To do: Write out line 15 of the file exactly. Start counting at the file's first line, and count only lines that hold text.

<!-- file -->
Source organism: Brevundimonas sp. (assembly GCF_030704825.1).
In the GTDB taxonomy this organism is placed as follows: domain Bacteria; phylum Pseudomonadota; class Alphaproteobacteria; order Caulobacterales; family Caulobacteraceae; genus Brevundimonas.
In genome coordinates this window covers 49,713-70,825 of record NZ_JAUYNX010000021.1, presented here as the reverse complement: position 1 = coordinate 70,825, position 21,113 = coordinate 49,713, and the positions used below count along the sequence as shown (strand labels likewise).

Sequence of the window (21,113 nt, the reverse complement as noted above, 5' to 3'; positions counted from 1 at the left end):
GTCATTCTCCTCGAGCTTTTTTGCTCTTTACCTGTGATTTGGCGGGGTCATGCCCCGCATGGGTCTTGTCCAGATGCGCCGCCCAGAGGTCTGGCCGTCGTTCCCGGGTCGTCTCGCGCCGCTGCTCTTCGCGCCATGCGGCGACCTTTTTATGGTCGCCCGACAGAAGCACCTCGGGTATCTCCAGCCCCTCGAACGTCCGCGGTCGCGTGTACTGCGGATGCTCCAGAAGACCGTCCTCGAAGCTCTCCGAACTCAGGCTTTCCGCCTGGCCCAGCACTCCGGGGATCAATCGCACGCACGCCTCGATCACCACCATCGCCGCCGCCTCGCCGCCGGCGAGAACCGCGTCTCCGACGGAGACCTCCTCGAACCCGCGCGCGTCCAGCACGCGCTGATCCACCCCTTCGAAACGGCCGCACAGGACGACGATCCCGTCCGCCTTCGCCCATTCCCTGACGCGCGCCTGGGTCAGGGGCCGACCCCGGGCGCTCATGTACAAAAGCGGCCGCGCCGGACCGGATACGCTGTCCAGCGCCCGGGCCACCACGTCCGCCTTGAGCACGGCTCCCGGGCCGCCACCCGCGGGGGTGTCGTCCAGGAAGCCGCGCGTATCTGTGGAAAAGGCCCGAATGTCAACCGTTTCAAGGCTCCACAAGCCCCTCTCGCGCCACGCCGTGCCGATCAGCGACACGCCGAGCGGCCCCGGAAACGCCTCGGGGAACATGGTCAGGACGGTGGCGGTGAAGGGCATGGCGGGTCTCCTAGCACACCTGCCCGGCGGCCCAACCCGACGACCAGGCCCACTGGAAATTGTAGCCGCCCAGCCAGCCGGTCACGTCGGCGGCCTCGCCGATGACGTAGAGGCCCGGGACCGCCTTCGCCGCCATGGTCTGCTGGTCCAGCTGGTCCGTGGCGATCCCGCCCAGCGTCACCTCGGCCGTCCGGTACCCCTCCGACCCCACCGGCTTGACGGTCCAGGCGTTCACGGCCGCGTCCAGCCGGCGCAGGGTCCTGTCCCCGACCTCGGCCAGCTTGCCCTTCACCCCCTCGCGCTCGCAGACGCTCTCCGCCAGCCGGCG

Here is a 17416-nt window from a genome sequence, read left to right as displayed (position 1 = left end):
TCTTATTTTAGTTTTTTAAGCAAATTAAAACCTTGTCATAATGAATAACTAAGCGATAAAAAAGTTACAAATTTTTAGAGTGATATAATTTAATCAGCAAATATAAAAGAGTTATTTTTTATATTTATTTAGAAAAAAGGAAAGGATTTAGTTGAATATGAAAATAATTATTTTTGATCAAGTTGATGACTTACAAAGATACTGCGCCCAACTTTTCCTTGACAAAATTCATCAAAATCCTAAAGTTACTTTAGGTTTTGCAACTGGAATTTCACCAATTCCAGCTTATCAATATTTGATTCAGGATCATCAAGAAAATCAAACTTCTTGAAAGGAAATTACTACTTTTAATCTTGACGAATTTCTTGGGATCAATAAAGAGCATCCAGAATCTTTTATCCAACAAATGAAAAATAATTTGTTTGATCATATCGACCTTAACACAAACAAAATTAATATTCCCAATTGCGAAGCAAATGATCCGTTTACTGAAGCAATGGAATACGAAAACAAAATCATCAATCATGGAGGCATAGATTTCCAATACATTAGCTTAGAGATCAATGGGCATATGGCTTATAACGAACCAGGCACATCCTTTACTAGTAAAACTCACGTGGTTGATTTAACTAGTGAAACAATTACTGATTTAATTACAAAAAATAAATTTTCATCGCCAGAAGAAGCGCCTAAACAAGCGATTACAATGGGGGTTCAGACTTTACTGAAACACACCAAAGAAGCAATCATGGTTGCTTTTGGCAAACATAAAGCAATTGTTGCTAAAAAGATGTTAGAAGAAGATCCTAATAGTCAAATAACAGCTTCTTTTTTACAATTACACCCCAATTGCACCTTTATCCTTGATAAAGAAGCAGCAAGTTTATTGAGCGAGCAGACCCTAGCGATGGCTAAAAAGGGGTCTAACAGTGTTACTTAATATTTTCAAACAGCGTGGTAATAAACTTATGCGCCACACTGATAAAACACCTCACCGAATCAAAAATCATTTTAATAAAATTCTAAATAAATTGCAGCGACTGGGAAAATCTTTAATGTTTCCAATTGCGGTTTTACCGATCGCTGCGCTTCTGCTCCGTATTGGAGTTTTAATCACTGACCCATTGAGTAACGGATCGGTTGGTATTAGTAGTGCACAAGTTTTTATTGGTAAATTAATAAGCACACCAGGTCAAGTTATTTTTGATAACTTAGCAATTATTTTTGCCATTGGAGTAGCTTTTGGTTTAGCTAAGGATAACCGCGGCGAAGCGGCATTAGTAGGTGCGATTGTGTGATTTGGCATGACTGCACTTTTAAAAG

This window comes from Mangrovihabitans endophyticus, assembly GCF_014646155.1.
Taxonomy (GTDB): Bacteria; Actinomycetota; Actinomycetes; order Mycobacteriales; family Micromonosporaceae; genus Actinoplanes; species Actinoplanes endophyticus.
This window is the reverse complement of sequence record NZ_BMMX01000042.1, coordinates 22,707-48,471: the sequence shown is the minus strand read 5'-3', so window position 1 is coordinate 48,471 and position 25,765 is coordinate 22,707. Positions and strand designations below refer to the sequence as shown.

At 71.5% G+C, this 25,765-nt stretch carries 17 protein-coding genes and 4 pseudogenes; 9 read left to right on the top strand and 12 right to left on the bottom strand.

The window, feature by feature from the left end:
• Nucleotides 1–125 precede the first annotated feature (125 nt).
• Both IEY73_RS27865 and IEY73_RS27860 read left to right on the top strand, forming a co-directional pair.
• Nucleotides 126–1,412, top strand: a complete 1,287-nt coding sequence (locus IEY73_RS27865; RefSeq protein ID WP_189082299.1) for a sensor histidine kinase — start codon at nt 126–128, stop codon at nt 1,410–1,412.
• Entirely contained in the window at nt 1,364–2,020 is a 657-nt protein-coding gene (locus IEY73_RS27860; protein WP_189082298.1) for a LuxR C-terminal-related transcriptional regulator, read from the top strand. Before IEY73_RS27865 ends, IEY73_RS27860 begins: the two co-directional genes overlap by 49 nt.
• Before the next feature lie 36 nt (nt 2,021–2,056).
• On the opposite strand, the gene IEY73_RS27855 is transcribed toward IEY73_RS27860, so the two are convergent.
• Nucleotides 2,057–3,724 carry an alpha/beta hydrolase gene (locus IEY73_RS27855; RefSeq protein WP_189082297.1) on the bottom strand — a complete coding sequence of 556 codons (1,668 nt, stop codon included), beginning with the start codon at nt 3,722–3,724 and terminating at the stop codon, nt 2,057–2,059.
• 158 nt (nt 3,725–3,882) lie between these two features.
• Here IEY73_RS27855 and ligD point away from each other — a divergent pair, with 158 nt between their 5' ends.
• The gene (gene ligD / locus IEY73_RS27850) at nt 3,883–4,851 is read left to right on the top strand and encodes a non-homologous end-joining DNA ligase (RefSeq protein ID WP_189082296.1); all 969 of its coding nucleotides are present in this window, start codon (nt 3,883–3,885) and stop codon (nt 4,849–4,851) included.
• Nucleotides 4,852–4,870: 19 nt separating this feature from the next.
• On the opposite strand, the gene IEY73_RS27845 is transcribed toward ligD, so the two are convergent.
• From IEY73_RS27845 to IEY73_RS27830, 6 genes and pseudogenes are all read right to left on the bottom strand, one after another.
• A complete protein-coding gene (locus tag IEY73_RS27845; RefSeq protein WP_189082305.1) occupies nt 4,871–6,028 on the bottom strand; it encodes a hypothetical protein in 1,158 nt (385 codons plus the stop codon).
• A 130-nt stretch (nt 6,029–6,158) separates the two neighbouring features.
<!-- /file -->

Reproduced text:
• Nucleotides 126–1,412, top strand: a complete 1,287-nt coding sequence (locus IEY73_RS27865; RefSeq protein ID WP_189082299.1) for a sensor histidine kinase — start codon at nt 126–128, stop codon at nt 1,410–1,412.